in hermingway old man and the sea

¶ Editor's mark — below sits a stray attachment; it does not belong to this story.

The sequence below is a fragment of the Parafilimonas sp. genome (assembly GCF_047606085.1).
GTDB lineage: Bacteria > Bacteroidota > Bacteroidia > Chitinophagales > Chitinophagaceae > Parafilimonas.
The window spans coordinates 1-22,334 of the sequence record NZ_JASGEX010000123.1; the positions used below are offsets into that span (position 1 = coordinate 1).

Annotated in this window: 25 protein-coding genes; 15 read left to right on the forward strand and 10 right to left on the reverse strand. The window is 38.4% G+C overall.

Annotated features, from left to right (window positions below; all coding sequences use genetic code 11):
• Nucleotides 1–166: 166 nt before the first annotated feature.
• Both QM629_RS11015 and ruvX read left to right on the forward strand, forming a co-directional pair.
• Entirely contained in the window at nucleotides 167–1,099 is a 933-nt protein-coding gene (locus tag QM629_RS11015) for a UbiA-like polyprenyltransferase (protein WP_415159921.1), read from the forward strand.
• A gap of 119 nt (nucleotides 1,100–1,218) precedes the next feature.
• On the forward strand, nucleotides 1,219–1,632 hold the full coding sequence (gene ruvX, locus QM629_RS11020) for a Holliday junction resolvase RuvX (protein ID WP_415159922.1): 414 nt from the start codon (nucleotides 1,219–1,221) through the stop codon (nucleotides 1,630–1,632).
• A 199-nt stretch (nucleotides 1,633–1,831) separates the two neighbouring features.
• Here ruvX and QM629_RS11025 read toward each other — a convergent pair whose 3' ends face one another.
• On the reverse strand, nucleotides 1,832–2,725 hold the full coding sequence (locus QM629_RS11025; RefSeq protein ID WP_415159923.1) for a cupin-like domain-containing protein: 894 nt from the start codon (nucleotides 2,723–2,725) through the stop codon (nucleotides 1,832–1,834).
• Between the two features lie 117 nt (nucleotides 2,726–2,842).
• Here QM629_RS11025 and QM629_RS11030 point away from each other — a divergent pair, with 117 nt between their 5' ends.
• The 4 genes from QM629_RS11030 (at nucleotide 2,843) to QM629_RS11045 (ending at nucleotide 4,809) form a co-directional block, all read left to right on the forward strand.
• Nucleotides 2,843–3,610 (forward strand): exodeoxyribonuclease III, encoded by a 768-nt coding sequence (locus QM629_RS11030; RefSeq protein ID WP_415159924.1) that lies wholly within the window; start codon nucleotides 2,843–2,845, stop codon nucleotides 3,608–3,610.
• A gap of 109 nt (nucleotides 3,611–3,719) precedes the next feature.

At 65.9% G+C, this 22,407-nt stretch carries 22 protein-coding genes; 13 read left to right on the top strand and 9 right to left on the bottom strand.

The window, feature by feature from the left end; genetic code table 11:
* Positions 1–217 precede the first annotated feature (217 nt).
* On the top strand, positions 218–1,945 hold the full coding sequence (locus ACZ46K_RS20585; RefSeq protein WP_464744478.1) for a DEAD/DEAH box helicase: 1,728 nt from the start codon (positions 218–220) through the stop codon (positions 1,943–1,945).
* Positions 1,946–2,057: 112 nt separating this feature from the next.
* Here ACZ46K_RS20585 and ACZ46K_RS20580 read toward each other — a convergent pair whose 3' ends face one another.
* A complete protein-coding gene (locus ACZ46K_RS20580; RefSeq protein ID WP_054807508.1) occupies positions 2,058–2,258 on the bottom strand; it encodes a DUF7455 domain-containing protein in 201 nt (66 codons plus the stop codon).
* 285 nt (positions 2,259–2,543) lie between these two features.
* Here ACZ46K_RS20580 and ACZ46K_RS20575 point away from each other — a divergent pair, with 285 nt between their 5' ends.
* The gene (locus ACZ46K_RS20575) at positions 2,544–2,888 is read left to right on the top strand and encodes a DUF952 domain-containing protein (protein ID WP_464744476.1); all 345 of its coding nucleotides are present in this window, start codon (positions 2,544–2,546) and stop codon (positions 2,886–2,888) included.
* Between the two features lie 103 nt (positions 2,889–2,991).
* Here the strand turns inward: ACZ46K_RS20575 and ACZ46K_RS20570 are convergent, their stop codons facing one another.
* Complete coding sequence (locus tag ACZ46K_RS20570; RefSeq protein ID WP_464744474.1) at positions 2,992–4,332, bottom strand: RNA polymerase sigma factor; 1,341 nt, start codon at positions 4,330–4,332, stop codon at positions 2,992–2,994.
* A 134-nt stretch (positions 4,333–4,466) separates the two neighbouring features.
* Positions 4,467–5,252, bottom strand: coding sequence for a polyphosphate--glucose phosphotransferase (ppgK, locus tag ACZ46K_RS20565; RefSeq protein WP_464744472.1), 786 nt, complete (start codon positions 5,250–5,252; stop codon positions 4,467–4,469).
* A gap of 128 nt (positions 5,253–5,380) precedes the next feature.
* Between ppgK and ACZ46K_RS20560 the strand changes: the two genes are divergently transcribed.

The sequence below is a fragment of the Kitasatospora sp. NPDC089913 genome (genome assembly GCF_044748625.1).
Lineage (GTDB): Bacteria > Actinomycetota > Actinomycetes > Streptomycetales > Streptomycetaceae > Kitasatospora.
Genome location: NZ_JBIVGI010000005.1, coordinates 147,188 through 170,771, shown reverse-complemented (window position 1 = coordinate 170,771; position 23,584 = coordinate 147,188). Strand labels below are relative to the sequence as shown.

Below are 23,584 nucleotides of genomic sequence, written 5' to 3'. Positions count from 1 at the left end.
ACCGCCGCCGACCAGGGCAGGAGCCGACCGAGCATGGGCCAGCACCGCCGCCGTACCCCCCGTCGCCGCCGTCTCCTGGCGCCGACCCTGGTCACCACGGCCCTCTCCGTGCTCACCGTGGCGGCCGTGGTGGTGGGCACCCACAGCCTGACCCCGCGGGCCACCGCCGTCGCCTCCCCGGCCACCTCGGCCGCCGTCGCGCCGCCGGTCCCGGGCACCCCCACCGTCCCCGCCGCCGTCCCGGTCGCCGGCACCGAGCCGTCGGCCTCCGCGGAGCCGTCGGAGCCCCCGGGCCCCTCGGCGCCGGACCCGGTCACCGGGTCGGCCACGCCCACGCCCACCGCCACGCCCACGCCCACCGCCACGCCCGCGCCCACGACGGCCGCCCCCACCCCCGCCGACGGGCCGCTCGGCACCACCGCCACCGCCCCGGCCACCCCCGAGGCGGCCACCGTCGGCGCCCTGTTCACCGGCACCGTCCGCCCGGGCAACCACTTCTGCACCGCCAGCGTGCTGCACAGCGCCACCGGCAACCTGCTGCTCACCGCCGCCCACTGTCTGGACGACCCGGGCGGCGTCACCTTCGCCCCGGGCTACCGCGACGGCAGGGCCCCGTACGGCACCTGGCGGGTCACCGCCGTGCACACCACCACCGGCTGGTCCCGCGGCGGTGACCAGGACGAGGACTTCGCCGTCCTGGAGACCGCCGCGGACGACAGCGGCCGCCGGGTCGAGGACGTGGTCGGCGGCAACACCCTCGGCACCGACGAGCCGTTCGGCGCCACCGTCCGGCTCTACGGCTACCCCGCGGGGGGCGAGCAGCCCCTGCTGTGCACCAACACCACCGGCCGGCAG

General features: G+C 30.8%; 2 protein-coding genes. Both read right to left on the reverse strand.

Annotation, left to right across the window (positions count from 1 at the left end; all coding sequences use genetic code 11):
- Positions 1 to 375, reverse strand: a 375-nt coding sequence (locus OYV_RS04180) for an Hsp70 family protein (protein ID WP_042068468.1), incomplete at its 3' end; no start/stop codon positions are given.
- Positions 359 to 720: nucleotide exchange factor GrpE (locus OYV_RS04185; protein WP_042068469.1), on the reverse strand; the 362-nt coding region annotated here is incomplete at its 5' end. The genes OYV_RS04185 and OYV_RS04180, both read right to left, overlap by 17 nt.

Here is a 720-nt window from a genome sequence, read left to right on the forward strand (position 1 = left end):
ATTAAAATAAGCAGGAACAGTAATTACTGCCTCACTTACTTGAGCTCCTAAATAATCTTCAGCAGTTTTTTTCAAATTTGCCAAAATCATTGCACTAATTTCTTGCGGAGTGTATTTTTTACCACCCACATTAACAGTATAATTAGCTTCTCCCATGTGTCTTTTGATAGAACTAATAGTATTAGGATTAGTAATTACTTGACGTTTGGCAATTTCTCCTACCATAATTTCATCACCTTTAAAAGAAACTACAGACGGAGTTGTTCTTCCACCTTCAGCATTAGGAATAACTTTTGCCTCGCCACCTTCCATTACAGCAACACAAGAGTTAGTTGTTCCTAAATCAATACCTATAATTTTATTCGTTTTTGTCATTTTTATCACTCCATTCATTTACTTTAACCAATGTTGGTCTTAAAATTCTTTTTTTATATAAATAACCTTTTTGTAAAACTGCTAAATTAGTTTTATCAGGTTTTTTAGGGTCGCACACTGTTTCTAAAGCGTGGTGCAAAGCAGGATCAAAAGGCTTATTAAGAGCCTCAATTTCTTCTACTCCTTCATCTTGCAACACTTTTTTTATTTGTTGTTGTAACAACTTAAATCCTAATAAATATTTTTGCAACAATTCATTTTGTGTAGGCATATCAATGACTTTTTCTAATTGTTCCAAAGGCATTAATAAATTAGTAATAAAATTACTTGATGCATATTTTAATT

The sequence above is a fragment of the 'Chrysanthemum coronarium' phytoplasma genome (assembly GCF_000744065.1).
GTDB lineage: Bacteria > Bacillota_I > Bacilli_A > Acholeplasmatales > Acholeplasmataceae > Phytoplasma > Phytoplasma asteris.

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I think that Santiago feels undefeated because he feels that, despite the sharks, had come his way. That Santiago completes the novel undefeated and still in possession of his dignity is demonstrated by his conversation with Manolin. His first words to the boy are "They beat me. They truly beat me," referring to the sharks (124). Immediately, though, he moves to mundane matters such as what to do with the head of the marlin and what Manolin has caught in his absence. When Santiago refuses to fish with Manolin because of his own lack of luck, the boy says he will bring the luck. Soon, Santiago is talking about how to make a new killing lance in preparation of their next voyage. Finally, in the last sentence of the novel, we are told that "the old man was dreaming of lions," the same symbols of strength and youth which he enjoyed before his voyage (127). True to Hemingway's formula for heroism, Santiago, for all this trials and tribulations, remains the same unsuccessful but undefeated soul as before.